Salty Towers authors Bryce, Dana, and Kathy are all company members of Thunderbird, which was founded over 10 years ago with the goal of producing original comedic plays. Not black comedies or drawing-room comedies, but unabashed broad humor, farce, and parody. As such, Salty Towers was written in "Thunderbird style," featuring a large cast and a story that is more a succession of incidents than a complex narrative. New characters and sub-plots are constantly introduced throughout the play, and then everything gets resolved by a deus ex machina: Poseidon accidentally gets knocked out for two days, has a dream sequence, and when he comes to, everything is OK. You could argue that the Greeks invented the deus ex machina and thus it is brilliantly clever for a Greek-inspired play to employ this technique, but I feel like that would be overthinking things. Though it would be more challenging, I did wish to see the characters work their conflicts out organically.

The large cast of characters parading across the stage, though, provides a great showcase for Sara Briendel's witty costumes. The gods wear 1970s styles on top and togas on the bottom, while papier-mache and puppetry allows actors to portray sea creatures. As for the characterizations of the gods -- always one of my favorite parts of an Olympians Festival play -- I liked the comic depictions of Dionysus as a Jim Morrison-quoting stoned hippie and Hestia as a giggling, frumpy nerd. But I'm not sure I understood the decision to portray Hermes as a snooty closeted homosexual (usually he's more of a trickster jock), and while it was briefly amusing to hear fire-stealing Prometheus talk like a 1930s Chicago gangster, the portrayal was overly broad. Meanwhile, Poseidon himself is sympathetic, but not the most memorable or compelling character in the play. Throughout it, he's essentially reacting to the crazy hi-jinks of his customers and staff, not making decisions of his own.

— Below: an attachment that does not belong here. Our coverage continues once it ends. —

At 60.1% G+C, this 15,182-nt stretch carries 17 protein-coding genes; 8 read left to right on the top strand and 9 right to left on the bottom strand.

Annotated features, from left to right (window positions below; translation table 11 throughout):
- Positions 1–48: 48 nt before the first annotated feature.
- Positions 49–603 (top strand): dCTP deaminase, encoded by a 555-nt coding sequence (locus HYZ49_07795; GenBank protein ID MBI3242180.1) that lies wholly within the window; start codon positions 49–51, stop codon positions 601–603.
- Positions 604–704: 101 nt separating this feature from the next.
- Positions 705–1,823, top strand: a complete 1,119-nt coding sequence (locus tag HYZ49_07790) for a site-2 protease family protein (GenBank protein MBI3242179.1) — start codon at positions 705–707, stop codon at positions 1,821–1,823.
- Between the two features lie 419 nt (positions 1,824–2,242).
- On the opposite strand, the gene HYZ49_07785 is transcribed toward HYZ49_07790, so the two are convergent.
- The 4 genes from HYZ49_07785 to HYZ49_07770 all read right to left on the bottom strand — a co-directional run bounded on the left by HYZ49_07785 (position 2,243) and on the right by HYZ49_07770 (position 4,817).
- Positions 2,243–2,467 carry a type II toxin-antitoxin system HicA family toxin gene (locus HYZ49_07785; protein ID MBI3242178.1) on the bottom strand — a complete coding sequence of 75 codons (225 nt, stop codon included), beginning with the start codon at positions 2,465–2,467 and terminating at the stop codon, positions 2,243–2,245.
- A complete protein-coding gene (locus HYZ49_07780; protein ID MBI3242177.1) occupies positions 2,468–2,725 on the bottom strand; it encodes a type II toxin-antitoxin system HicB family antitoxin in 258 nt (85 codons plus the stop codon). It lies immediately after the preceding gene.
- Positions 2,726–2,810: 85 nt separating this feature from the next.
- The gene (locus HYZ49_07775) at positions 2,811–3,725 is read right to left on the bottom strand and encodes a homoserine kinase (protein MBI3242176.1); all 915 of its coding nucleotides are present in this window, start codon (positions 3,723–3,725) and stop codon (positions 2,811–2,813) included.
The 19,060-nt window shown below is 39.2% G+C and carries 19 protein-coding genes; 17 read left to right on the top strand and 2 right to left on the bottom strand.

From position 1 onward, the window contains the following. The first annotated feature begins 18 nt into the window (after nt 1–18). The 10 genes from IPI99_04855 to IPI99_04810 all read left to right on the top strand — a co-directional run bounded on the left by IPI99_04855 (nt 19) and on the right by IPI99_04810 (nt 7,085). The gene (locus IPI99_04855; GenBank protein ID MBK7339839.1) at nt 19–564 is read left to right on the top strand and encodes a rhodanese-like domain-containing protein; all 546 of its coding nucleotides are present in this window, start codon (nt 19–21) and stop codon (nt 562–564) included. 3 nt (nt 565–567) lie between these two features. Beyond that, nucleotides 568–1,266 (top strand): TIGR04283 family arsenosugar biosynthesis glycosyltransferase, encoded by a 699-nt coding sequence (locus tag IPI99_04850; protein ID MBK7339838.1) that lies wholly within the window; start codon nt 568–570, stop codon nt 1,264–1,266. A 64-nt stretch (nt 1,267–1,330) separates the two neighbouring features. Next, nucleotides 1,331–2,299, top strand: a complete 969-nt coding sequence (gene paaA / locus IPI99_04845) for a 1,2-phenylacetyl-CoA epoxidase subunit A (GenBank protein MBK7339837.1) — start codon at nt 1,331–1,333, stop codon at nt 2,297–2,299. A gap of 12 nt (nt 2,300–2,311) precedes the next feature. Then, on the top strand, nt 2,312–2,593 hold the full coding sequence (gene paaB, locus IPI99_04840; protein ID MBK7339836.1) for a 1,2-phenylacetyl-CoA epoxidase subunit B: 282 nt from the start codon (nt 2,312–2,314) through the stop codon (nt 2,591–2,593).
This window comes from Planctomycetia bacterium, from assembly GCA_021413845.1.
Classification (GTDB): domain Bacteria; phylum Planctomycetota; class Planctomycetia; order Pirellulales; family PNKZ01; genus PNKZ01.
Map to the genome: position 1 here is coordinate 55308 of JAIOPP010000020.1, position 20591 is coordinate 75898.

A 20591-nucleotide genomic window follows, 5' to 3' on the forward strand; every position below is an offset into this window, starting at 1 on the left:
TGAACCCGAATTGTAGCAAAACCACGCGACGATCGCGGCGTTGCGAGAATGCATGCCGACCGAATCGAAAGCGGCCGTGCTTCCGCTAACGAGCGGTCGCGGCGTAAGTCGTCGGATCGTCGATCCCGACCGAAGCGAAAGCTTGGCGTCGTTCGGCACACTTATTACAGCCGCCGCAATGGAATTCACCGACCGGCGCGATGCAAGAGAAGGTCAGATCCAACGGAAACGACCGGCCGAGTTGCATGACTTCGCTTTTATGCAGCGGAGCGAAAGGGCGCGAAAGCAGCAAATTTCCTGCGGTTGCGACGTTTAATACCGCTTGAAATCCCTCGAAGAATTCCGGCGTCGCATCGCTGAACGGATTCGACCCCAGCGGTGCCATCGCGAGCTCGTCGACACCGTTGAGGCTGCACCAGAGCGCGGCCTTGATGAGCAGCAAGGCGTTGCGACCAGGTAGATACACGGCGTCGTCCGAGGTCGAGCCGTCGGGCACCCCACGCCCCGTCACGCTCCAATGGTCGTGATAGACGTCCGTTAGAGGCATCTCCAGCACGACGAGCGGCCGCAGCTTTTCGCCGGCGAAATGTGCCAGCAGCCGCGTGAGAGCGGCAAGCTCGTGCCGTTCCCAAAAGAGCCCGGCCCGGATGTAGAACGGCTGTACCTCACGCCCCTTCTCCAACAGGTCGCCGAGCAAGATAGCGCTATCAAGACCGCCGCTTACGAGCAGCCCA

One of Poseidon's employees at the undersea hotel is a Portuguese man o' war. In the real world, this jelly-like creature has long venomous tentacles, but in Salty Towers, it's portrayed more like an electric eel, with tentacles that light up and deliver electric shocks. And maybe that's a good metaphor for Salty Towers as a whole. It has the capacity to deliver jolts of wit, laughter, and electricity. But the play also lacks an internal structure that would give it a more solid shape.

Salty Towers is playing through July 23 at the Exit Theater. See for more info.

Tuesday, July 19, 2011

A Script for Un-Scripted

The Un-Scripted Theater Company is producing my script.

It sounds like an oxymoron, but it's real, and coming up soon: July 28 at 8 PM.

The Un-Scripted Theater, San Francisco's premiere improv theater group, is collaborating with playwrights for the first time ever. For their Act One, Scene Two project, they asked local playwrights to submit the beginning scene of a play. On the night of the performance, the Un-Scripted actors will do a cold reading of that scene and then improvise the remainder of the play -- 90 to 120 minutes, including intermission!

Moreover, the goal is to improvise a play the style of that evening's playwright, so at the very beginning of the show, I'll have to get onstage and answer questions about my writing style, common themes in my work, etc.